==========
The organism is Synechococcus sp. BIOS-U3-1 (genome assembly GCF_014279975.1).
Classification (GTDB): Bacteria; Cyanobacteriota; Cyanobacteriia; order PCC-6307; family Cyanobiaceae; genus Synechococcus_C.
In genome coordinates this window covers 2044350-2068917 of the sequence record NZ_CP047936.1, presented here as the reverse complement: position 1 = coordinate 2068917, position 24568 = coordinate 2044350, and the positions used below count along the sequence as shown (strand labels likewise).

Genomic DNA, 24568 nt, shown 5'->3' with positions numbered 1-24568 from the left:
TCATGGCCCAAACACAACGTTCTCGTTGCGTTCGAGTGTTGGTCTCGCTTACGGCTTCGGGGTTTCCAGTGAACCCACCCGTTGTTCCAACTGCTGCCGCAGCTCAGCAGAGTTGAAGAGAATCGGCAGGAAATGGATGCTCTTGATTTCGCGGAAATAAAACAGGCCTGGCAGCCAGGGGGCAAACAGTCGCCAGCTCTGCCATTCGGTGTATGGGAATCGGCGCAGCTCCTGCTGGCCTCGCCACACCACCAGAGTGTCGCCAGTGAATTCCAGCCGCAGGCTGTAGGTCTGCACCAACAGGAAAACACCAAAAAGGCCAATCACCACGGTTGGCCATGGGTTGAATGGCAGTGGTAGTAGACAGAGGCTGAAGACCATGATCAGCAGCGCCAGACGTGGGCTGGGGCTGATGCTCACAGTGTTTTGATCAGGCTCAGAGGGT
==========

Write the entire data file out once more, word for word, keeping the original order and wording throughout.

The organism is Synechococcus sp. BIOS-U3-1 (genome assembly GCF_014279975.1).
Classification (GTDB): Bacteria; Cyanobacteriota; Cyanobacteriia; order PCC-6307; family Cyanobiaceae; genus Synechococcus_C.
In genome coordinates this window covers 2044350-2068917 of the sequence record NZ_CP047936.1, presented here as the reverse complement: position 1 = coordinate 2068917, position 24568 = coordinate 2044350, and the positions used below count along the sequence as shown (strand labels likewise).

Genomic DNA, 24568 nt, shown 5'->3' with positions numbered 1-24568 from the left:
TCATGGCCCAAACACAACGTTCTCGTTGCGTTCGAGTGTTGGTCTCGCTTACGGCTTCGGGGTTTCCAGTGAACCCACCCGTTGTTCCAACTGCTGCCGCAGCTCAGCAGAGTTGAAGAGAATCGGCAGGAAATGGATGCTCTTGATTTCGCGGAAATAAAACAGGCCTGGCAGCCAGGGGGCAAACAGTCGCCAGCTCTGCCATTCGGTGTATGGGAATCGGCGCAGCTCCTGCTGGCCTCGCCACACCACCAGAGTGTCGCCAGTGAATTCCAGCCGCAGGCTGTAGGTCTGCACCAACAGGAAAACACCAAAAAGGCCAATCACCACGGTTGGCCATGGGTTGAATGGCAGTGGTAGTAGACAGAGGCTGAAGACCATGATCAGCAGCGCCAGACGTGGGCTGGGGCTGATGCTCACAGTGTTTTGATCAGGCTCAGAGGGT